The North Charleston Fire Museum and Educational Center welcomes you to the largest collection of professionally restored American LaFrance fire apparatus in the country. Delight your auto and fire rescue passion with the 18 fully restored vehicles dating back to early 1800’s, all in working conditions! Admission is FREE for kids and only $6 for adults.
Here is a taste of what you can expect to see at the museum:
1785 Richard Mason Hand Fire “Enjin” - This jewel (not an ALF apparatus) is one of the first fire machines used in Charleston and only of the 3 surviving Mason designs. Initially used by the “Hand in Hand” company it was operated by 33 hand selected slaves. Fondly known as the “handtub” the Mason Enjin worked until the Civil War.
1857 Button and Blake Hand Pumper - The pumper that started the America LaFrance Company, required 30 volunteers to dump water into the tub then pump it out onto the fire. The unusual air dome was meant to reduce the pulsation from the 2 reciprocating pumps. At this exhibit you can witness an audio fire rescue simulation of a Charleston home fire emergency.
1886 Silsby Steam Pumper - This pumper was originally designed by the Silsby Manufacturing Company in Seneca Falls New York, then improved by ALF. The pump was capable of pumping 750 gallons of water a minute.
1911 “Type 8″ Roadster - Here is the only known complete surviving example of the Type 8 Roadster, one of only 22 passenger cars ever designed by ALF. Although built as a race car as indicated by its mud guards and bare bones bodywork, it never raced because of a tragic accident. Instead, it was used on regular roadways in NY until 1923. In 1972 it was discovered in a barn and in 1987 was restored by ALF.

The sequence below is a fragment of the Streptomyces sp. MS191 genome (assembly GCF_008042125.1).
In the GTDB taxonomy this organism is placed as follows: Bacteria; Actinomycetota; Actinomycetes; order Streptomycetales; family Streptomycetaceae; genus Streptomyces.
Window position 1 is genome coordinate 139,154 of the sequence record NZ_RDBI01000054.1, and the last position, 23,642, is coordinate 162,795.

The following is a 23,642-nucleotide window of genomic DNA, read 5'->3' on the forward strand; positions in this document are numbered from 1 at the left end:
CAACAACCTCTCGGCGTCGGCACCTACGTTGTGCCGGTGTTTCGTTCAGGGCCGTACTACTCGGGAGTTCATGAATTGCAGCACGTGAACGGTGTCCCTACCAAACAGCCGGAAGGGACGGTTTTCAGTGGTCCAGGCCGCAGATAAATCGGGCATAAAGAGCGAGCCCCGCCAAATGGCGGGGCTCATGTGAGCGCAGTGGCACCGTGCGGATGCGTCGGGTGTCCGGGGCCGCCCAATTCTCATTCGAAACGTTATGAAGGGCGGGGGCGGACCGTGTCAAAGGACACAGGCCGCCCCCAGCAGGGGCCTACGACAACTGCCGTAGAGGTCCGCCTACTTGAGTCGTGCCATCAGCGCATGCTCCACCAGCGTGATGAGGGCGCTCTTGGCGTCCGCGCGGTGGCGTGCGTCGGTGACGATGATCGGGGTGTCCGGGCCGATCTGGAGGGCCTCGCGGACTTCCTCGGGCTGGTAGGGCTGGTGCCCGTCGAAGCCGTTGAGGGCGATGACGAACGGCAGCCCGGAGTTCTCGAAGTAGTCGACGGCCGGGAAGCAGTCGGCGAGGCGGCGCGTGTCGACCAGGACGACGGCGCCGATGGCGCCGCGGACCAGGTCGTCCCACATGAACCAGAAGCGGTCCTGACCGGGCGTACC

1911 “Type 5″ Double Tank Combination - The white and red beautiful Liberty was one of the most attractive pumper in ALF history.
1912 “Metropolitan” Steam Pumper - This is one of the best steamers ever built, weighing in a over 5 tons and capable of pumping 600 gallons of water per minute. Note the exquisite artwork, lavish gold leafs and beautiful pin striping. That’s a fire rescue in style!
1919 American LaFrance Ford Model T Chemical Car (to the far right)
1926 “Type 75″ Triple Combination - This was the most popular ALF pumper in the early 1900s. Lighter and more maneuverable than its competitors, capable of pumping 750 gallons a minute and coming with an attractive $12,500 price tag, Type 75 was in high demand across North America.
1929 “Type 270″ Service Ladder Truck - One the first trucks equipped with an aerial ladder.
1940 500-Series Pumper - This was a very successful pumper considered the first styled body in the entire service industry.
1958 GMC Snorkel - This was a significant improvement in fire rescue operations that stemmed from the Chicago Fire Chief Department. They’ve created the “Snorkel” by modifying a commercial tree trimming and utility truck: attaching the hose to the articulated boom and mounting a ground monitor to the work basket. The Pitman designed base platform gave firefighters the ability to maneuver the truck in tight spaces and deliver more water to the fire.
Bring your kids to the Fire Museum in North Charleston for an adventure of a lifetime!
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